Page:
Firing a Mother for Breast Feeding is, Indeed, Sexual Discrimination
June 11, 2013 1 Comment
Seems like a no-brainer, right? Well, a Texas District Court judge did not think so, so the Fifth Circuit Court of Appeals had to step in and set him straight in Equal Employment Opportunity Commission v. Houston Funding II, Ltd.
Back in February 2012, a Texas federal judge held that a woman who claimed that she was fired for seeking to use a breast pump at work had no viable claim under Title VII‘s prohibition against discrimination based upon pregnancy, childbirth or a related medical condition. He dismissed her claims on summary judgment stating that “lactation is not pregnancy, childbirth, or a related medical condition,” therefore, “firing someone because of lactation or breast-pumping is not discrimination.” Needless to say, the opinion caused an uproar and resulted in the Equal Employment Opportunity Commission (“EEOC”) filing an appeal with the Fifth Circuit.
The EEOC explained that “lactation discrimination” violates Title VII of the Civil Rights Act of 1964 (“Title VII”) as amended by the Pregnancy Discrimination Act (“PDA”) because lactation is a medical condition related to pregnancy. Furthermore, the disparate treatment on the basis of breastfeeding, an inherently female function, constitutes “the essence of sex discrimination” under Title VII. As stated in the EEOC’s appellate brief, “[l]actation is a female-specific function. Thus, firing a female worker because she is lactating (i.e., producing and/or expressing breast milk) imposes a burden on that female worker that a comparable male employee simply could never suffer. That is the essence of sex discrimination.”
The Fifth Circuit agreed with the EEOC and explained that a dismissal of a female employee motivated by the fact that she is lactating “clearly imposes upon women a burden that male employees need not – indeed, could not – suffer.” The Court held that “lactation is a related medication condition to pregnancy for purposes of the PDA,” and thus, cannot be used as a reason to fire or discriminate against an employee.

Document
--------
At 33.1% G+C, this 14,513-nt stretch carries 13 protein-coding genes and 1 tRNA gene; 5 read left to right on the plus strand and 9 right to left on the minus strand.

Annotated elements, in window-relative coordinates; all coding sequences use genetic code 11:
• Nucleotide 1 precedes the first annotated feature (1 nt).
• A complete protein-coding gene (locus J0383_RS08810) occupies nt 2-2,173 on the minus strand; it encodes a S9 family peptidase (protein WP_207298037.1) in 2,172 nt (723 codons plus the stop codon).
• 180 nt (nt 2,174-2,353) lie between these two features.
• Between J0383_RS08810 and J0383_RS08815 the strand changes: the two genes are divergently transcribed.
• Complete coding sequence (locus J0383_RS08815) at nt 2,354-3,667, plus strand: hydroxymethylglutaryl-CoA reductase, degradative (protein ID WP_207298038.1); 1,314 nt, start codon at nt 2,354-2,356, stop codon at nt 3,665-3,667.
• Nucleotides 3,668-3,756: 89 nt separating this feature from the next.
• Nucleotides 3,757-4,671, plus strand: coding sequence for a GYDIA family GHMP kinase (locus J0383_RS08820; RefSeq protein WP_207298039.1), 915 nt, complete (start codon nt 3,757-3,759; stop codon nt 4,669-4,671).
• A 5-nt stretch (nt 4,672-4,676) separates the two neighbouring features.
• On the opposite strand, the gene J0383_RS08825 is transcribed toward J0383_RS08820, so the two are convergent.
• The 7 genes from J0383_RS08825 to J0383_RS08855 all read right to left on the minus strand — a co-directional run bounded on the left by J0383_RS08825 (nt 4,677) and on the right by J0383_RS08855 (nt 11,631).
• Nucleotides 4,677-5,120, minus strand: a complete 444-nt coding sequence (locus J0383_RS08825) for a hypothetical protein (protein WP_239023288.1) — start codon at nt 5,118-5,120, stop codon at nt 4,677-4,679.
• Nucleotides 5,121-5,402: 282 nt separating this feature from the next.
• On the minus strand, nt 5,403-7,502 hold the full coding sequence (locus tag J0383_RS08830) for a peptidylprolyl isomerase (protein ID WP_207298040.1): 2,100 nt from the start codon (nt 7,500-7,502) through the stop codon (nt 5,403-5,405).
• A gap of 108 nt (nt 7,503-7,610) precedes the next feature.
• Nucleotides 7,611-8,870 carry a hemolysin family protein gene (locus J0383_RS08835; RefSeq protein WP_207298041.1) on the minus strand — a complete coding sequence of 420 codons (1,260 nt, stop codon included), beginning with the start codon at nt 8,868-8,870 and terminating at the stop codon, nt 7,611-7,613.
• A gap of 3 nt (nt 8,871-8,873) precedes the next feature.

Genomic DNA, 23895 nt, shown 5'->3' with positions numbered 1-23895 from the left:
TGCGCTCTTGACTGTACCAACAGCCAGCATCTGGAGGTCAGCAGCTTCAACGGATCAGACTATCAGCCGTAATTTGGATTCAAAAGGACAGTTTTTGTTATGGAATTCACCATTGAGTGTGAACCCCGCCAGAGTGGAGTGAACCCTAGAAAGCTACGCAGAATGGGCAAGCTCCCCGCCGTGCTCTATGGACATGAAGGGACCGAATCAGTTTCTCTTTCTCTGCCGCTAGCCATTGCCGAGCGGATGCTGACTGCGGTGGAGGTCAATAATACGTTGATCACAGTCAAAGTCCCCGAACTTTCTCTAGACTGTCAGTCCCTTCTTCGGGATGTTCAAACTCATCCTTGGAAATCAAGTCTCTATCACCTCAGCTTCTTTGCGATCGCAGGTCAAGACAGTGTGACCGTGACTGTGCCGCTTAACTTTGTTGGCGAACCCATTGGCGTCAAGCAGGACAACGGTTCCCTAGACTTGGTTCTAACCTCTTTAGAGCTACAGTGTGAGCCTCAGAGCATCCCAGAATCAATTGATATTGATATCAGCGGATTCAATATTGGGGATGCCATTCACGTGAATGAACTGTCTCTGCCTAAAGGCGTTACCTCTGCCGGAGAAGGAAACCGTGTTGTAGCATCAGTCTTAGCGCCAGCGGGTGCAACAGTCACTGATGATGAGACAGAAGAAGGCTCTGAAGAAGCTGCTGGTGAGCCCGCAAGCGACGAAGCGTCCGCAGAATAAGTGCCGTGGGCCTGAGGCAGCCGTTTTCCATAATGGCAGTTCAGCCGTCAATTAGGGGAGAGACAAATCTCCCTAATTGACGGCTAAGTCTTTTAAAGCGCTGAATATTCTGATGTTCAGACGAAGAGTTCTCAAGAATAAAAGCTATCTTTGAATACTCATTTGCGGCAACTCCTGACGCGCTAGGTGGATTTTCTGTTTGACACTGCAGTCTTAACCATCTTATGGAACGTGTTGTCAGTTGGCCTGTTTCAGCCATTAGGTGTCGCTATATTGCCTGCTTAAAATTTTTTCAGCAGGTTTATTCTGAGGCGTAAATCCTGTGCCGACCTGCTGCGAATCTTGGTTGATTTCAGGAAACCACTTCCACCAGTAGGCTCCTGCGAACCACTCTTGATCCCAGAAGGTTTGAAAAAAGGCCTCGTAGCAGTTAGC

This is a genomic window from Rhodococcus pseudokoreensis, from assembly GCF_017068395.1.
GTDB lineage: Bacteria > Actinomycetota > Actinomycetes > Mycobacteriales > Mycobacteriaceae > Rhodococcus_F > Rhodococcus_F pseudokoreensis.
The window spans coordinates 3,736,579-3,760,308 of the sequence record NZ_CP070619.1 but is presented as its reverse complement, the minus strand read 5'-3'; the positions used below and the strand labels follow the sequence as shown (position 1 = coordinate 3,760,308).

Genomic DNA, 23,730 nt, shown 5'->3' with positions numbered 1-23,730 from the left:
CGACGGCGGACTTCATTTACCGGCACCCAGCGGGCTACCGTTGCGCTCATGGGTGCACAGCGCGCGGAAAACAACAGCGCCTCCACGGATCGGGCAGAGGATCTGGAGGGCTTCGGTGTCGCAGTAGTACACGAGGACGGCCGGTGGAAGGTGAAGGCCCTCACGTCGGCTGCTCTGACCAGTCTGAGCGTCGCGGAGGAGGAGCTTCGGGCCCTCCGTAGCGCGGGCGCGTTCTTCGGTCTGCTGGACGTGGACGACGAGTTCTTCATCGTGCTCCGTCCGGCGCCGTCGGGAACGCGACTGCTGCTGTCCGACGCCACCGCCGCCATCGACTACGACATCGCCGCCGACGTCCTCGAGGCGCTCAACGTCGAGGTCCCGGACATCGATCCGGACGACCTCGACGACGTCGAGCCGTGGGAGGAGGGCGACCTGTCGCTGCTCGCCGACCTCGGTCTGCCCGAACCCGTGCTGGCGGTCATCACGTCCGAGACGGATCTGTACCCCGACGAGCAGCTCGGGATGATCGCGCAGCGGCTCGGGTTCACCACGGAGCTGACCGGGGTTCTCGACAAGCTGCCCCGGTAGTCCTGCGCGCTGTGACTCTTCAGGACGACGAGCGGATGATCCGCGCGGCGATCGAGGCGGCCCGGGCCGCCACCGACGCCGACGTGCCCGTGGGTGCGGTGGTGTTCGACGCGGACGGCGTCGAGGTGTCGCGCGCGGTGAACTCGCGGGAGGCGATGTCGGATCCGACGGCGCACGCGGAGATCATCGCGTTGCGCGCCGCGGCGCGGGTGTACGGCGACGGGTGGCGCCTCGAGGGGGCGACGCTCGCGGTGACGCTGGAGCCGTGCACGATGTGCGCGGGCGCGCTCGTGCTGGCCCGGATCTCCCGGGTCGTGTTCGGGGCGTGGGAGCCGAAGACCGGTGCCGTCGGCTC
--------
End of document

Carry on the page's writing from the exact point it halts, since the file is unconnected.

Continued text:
Additional Protections for Breastfeeding Mothers in Workplace
The Patient Protection and Affordable Care Act (“Affordable Care Act”), which amended Section 7 of the Fair Labor Standards Act (“FLSA”), requires employers to provide reasonable break time for employees to express breast milk for nursing children for one year after a child’s birth. The Act also requires employers “to provide a place, other than a bathroom, that is shielded from view and free from intrusion from coworkers and the public, which can be used by employees to express breast milk.” More details about this requirements can be found at the Department of Labor website here.
Texas does not have a similar statute. However, Texas Health Code §165.002 (1995) authorizes a woman to breastfeed her child in any location, which would include a work place, and Texas Health Code §165.003 et seq. provide for the use of a “mother-friendly” designation for businesses who have policies supporting worksite breastfeeding. (HB 340) The law provides for a worksite breastfeeding demonstration project and requires the Department of Health to develop recommendations supporting worksite breastfeeding (HB 359), which can be found at www.texasmotherfriendly.org.
Finally, the EEOC provides its Caregiver Best Practices Guidance (2011) for employers, in which it explains what employers can do above and beyond what is required by federal law in order to avoid discrimination claims and create a productive work environment.
BOTTOM LINE: In the day and age when women make up 46.9% of the total labor force, and 51.5% of management, professional, and related positions, and when 55.8% of all mothers with children under the age of 1 are in the labor force, employers can no longer afford to ignore pregnancy-related issues in the workplace and need to familiarize themselves with the relevant law or face unpleasant consequences.
For more information, contact Leiza Dolghih.